How to kick users out of MS Access?

How to kick users out of MS Access?

Written by Mohit Rajora, In Business, Guides, Published On
October 1, 2022

There’s no doubt that Microsoft is one of the topmost IT companies currently, This name and fame are only possible because Microsoft only serves its users with the best of services. For instance, the very brilliant series of Microsoft applications. One such application that is used by thousands of people on a daily basis is Microsoft Access. In this article, we are going to touch on that subject. Specifically, it’s a guide on how you can kick out a user from MS access.

What is MS Access?

Microsoft Access is a database management application by Microsoft that allows users to store data in something called “sheets”. These sheets are nothing but boxes arranged horizontally and vertically, waiting to be filled with values. Basically, you store data in form of rows and columns, which is called a table.

Before we started to discuss the steps to kick out a user out of MS Access, it was vital to know what MS Access actually is. Now that we have the pre-requisite knowledge, let’s proceed further. 

How to kick users out of MS Access?

How to kick users out of MS Access?

Whatever the reason might be, sometimes the owner of the database sort of regrets giving some users access to the database. It is then that people look for ways by which they can undo what they have done and just take back the user access from certain individuals. If you are looking for the same, let’s talk about User Permissions in MS Access, and that is going to approach the solution to your problem.

User Permissions

When you add a user to the MS Access file, you will always assign them a role. A role in database language is called permission. There are a total of nine permission roles that you can assign them. Following are those various 9 user permissions that you can assign the users in regard to the database:


Allows a user to

Open/Run Open a database, form, or report. Run a macro.
Open Exclusive Open a database on a network while ensuring that others cannot open the database while the first user has it open.
Read Design View the design of objects. No changes to the design are allowed.
Modify Design Change the design of objects and delete objects.
Administer Set database passwords, replicate databases, and change startup properties. Have full access to objects and data, and assign permissions for objects.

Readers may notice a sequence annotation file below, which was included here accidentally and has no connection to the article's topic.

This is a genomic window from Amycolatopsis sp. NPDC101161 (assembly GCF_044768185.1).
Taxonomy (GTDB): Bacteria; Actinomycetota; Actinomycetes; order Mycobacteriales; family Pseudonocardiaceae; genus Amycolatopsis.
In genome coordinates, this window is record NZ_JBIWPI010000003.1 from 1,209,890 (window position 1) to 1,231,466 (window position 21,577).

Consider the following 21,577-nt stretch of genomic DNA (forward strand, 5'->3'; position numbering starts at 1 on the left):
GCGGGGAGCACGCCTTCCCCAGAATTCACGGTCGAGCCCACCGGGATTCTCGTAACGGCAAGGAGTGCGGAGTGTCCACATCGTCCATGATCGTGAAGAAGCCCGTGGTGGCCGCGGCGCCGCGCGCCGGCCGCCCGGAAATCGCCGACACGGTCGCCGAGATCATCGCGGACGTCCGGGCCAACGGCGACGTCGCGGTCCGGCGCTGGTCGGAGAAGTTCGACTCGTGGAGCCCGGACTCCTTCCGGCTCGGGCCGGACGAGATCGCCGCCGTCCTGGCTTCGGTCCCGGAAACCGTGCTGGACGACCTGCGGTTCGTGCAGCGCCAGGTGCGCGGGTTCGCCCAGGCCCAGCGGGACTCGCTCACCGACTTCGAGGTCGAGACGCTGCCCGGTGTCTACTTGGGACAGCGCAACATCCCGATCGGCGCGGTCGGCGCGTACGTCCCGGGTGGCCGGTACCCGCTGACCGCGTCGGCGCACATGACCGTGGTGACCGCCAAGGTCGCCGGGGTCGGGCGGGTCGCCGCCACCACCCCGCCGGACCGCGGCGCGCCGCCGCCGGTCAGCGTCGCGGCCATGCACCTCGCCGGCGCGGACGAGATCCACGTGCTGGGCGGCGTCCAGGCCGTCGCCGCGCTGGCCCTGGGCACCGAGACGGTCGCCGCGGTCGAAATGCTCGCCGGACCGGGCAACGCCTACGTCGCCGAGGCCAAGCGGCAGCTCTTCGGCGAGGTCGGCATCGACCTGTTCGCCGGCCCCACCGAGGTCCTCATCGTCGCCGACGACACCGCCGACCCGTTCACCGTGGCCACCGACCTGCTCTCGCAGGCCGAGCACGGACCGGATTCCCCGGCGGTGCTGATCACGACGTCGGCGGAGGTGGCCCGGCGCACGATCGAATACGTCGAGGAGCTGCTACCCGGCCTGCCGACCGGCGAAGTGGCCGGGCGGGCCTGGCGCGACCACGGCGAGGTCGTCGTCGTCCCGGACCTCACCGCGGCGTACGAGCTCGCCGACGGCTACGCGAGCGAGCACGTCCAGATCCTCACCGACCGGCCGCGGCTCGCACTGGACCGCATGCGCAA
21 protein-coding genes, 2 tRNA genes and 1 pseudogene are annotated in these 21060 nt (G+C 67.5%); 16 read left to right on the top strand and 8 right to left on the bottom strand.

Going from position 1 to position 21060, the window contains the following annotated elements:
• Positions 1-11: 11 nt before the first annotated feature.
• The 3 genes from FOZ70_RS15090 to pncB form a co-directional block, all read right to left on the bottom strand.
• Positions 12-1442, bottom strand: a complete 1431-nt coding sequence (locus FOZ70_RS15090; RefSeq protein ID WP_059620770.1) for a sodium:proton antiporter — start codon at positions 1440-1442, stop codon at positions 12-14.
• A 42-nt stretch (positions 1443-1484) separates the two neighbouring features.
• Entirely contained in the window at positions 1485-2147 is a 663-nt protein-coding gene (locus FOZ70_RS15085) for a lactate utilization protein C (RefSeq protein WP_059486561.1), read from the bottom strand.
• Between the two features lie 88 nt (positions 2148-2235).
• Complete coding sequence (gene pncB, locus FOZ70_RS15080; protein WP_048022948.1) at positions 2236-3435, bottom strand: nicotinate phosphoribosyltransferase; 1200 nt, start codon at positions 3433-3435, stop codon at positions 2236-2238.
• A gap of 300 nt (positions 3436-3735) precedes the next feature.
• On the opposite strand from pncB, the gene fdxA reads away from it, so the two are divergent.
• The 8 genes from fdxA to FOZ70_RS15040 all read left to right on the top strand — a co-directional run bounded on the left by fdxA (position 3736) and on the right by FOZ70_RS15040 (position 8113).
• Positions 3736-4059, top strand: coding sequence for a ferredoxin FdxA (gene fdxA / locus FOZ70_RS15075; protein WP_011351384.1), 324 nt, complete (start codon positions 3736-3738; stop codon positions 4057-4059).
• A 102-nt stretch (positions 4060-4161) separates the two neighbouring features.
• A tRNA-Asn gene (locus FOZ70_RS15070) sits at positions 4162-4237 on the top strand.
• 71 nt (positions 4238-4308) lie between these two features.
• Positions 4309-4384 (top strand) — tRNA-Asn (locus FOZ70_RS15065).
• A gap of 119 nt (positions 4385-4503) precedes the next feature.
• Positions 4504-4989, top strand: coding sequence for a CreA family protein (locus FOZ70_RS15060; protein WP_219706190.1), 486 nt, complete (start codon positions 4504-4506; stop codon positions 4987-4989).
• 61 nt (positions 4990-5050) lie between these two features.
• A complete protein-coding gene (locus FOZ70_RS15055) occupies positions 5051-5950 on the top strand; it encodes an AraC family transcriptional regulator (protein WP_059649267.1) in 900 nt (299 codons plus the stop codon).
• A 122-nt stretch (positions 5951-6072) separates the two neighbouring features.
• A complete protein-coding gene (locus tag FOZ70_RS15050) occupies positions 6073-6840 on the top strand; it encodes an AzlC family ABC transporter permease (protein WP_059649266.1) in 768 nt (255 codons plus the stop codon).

Read View data, but not table designs or query designs.
Update View and edit data, but not insert or delete data.
Insert View and insert data, but not change or delete data.
Delete View and delete data, but not change or insert data.

These highly specific user permissions have been created for the admin to establish a proper hierarchy in the database management system between the users. However, not always do these user permissions manage to deal with the data security and data breaching issues within the organization which is why there’s a need for a way by which you can permanently kick a user out of MS Access. Let’s finally discuss that.

The Solution

Unfortunately, there is no direct in-built option in an MS Access file to kick a user out of the database completely. However, something else that you can do instead of kicking the user out of MS Access is, create a DetectIdleTime form. Also, make sure that this form is open and hidden during the startup. The code of the form would be something like this:

How to kick users out of MS Access?

Option Compare Database

Option Explicit

Private Sub Form_Timer()

         Const IDLEMINUTES = 60

         Static PrevControlName As String

         Static PrevFormName As String

         Static ExpiredTime

         Dim ActiveFormName As String

         Dim ActiveControlName As String

         Dim ExpiredMinutes

         On Error Resume Next

         ActiveFormName = Screen.ActiveForm.Name

         If Err Then

            ActiveFormName = “No Active Form”

            Err = 0

         End If

         ActiveControlName = Screen.ActiveControl.Name

            If Err Then

            ActiveControlName = “No Active Control”

            Err = 0

         End If

         If (PrevControlName = “”) Or (PrevFormName = “”) _

           Or (ActiveFormName <> PrevFormName) _

           Or (ActiveControlName <> PrevControlName) Then

            PrevControlName = ActiveControlName

            PrevFormName = ActiveFormName

            ExpiredTime = 0


            ExpiredTime = ExpiredTime + Me.TimerInterval

         End If

         ExpiredMinutes = (ExpiredTime / 1000) / 60

         If ExpiredMinutes >= IDLEMINUTES Then

            ExpiredTime = 0

            IdleTimeDetected ExpiredMinutes

         End If

End Sub

Sub IdleTimeDetected(ExpiredMinutes)

   With Screen.ActiveForm

      If Screen.ActiveForm.Dirty = True Then


      End If

      End With


End Sub

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